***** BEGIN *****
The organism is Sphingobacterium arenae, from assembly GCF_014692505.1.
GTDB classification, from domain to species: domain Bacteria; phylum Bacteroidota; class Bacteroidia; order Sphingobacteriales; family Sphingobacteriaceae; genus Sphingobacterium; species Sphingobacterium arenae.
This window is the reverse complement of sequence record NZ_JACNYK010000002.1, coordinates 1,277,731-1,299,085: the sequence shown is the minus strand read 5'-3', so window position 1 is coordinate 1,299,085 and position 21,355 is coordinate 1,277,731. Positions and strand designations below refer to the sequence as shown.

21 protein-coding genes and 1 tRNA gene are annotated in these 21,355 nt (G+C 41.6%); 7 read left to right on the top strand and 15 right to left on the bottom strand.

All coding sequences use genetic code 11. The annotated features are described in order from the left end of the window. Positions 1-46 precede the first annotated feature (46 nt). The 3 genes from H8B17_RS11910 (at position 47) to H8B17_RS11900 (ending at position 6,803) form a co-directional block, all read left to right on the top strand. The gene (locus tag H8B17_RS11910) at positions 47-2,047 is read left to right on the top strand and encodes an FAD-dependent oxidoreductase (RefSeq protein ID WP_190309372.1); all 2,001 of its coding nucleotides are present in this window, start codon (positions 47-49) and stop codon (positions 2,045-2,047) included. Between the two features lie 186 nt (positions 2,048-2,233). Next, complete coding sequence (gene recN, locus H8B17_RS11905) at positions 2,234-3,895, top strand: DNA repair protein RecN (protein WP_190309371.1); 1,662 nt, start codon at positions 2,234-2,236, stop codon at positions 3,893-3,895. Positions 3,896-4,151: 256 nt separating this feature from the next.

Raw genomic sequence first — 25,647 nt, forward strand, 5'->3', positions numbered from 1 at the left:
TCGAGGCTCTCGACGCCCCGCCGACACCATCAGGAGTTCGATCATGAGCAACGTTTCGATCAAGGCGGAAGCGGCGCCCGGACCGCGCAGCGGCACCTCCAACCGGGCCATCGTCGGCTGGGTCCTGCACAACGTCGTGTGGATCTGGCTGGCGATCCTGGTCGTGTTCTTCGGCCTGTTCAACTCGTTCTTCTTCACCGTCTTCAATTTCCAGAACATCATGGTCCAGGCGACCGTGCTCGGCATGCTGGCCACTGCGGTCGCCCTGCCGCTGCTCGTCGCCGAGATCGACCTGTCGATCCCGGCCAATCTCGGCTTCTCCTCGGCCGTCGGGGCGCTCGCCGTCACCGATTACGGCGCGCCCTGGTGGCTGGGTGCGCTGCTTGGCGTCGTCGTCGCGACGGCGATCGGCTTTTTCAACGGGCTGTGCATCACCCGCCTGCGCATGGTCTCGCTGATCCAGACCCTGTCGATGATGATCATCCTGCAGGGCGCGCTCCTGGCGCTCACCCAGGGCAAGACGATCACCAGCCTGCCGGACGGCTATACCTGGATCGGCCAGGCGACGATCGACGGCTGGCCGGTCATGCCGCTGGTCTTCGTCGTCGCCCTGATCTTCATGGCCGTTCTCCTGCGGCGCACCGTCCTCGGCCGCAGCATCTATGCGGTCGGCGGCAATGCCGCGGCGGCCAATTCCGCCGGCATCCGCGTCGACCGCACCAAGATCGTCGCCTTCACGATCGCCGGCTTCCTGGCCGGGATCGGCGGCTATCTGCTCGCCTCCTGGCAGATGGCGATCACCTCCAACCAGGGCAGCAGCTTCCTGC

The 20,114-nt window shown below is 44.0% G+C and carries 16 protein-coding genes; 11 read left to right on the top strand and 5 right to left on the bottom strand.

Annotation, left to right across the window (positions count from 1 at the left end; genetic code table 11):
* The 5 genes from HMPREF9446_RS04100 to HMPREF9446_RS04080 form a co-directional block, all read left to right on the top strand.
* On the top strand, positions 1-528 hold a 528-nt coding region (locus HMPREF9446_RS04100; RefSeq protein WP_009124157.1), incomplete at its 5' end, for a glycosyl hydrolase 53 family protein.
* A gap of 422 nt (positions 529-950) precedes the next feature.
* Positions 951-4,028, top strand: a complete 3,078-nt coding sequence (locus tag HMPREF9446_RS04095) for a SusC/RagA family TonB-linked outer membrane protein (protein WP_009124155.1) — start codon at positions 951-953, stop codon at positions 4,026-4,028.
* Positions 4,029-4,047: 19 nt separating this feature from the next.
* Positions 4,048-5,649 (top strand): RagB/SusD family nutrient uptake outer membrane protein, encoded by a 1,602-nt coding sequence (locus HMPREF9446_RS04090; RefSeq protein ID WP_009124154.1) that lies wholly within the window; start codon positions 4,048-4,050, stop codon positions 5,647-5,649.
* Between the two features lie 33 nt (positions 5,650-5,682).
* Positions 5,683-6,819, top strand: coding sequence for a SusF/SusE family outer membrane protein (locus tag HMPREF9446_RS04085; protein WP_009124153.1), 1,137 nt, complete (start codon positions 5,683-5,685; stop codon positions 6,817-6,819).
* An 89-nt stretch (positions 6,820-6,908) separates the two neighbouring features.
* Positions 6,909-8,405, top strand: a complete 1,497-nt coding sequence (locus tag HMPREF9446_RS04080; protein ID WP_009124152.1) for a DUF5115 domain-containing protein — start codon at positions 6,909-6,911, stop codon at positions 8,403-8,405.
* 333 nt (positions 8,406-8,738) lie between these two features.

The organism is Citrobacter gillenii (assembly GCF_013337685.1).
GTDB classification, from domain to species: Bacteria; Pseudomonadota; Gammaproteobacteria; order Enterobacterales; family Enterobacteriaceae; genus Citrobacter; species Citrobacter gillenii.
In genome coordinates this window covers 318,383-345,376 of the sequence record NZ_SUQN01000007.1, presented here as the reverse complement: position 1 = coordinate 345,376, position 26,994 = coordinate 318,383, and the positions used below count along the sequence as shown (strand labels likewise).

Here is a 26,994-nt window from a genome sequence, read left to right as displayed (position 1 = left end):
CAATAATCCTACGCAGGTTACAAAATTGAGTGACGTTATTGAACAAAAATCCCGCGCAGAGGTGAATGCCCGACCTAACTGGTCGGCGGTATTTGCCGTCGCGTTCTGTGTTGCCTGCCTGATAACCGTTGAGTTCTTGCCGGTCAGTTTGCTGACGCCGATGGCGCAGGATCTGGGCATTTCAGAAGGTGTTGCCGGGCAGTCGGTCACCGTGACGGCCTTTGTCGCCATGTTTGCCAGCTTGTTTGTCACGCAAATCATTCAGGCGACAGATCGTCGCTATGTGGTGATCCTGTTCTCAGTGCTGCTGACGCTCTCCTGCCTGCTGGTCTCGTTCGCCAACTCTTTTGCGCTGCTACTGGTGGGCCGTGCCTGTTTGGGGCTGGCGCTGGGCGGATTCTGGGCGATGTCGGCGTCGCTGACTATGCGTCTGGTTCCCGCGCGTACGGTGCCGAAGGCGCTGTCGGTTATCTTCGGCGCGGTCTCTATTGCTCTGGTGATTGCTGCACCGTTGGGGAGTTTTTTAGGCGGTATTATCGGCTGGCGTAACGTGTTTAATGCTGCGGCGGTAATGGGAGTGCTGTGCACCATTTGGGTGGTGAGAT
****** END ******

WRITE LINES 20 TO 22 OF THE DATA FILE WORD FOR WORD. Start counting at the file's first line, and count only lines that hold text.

* 333 nt (positions 8,406-8,738) lie between these two features.

The organism is Citrobacter gillenii (assembly GCF_013337685.1).
GTDB classification, from domain to species: Bacteria; Pseudomonadota; Gammaproteobacteria; order Enterobacterales; family Enterobacteriaceae; genus Citrobacter; species Citrobacter gillenii.